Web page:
Given that many of our readers are celebrating seasonal festivals, this post will touch on what festivities one might expect in Maldon. I gather that Settlement Day (when the original settlers planted their flag of residence, or so tradition has it) is celebrated throughout the realm. Children are given presents to remind them of the good that came of the Settlement, and adults might share a glass or two of some tipple while toasting the Settlers. And of course there’s a feast!
In the countryside, most settlements will also celebrate the first day of spring planting and the last day of autumn harvest. These dates vary between settlements and are symbolic rather than actual, since of course different crops need tended at different times of year. In Maldon, there’s a tradition of singing to the orchard trees mid-winter, to persuade the sap to activate and give a good yield the following year. It’s also a popular day for betrothals and other, let’s say, fertility customs. After spring flowering, ribbons are tied around the branches to set the fruit a good example.
I have to thank Marcus Greenman, Maldon’s most prominent farmer, for the information above. Since Maldon’s a rural community, many of its residents work on farmland, particularly at harvest time. Marcus, however, has managed a greater degree of success than many of his neighbours with some ideas that are rather innovative for this realm. Today we’re meeting Marcus for a chat. He’s inspecting his fruit groves, although being wintertime the trees are bare.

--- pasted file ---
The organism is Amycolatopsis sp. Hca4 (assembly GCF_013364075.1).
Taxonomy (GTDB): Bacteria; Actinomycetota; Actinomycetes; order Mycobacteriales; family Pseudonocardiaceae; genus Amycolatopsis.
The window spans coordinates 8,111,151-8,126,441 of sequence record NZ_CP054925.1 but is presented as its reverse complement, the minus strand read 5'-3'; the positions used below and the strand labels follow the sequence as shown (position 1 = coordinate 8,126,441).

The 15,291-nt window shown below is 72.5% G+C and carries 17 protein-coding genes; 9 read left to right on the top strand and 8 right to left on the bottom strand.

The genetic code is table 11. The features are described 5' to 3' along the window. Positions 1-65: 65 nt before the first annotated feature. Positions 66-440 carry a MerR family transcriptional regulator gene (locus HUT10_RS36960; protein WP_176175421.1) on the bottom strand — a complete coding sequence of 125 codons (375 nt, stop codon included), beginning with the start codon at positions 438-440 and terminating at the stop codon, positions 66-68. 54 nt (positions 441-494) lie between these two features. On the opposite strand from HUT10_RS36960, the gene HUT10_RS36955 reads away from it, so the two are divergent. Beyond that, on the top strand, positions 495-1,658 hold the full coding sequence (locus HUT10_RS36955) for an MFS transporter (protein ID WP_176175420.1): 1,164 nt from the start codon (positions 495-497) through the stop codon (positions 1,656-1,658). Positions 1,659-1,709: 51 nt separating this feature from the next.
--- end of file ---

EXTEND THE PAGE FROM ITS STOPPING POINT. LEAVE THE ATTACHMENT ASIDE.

IC: Marcus, can you explain how farming is run in the settlements?
MG: I can only speak for Maldon, since other settlements may do things do differently. Most of the farmlands around Maldon are communal, and everyone who contributes to their upkeep has a say over what the lands get used for each year. We practice crop rotation, of course. My father, Settlers look after him, was actually born in Ascar and used to work with the historians. He moved here as a young man.
IC: That’s rather unusual, isn’t it? Moving to the country from the city?
MG (coughing): There may have been a bit of an issue over a young lady…
IC (nodding): I understand. Anyway, what did your father do when he arrived here?
MG: Based on his reading from the historical archives, he wanted to experiment with some novel methods. He spoke to the mayor, who allowed him a patch of land to be cultivated by himself only. Working in conjunction with the Maldon artisan — this was before Adrian’s time of course — they came up with a better way of nourishing the lands. The residents were so pleased with the results they agreed that he and his descendents should hold lands of his own in perpetuity, provided they continue to be as productive.
IC: So… there’s some pressure on you to be successful each year.
MG: Yes, my reputation and livelihood are linked. I employ dozens of workers. I’d like to think that they make a better living with me than they would working on their own.
IC: Aren’t your methods used by everyone else?
MG: They are now. But because my father got there first — it took some twenty years to get the maturity in some of the crops — the fields and orchards he started are ahead of everyone else.
IC: I’m sure your children will inherit a fine estate.
MG (laughing): I hope so. They’re still little — Poppy and Rosie. Unfortunately, their mother decided to seek her fortune elsewhere. But I have hopes of expanding our family if there’s some other lady who would like to join us.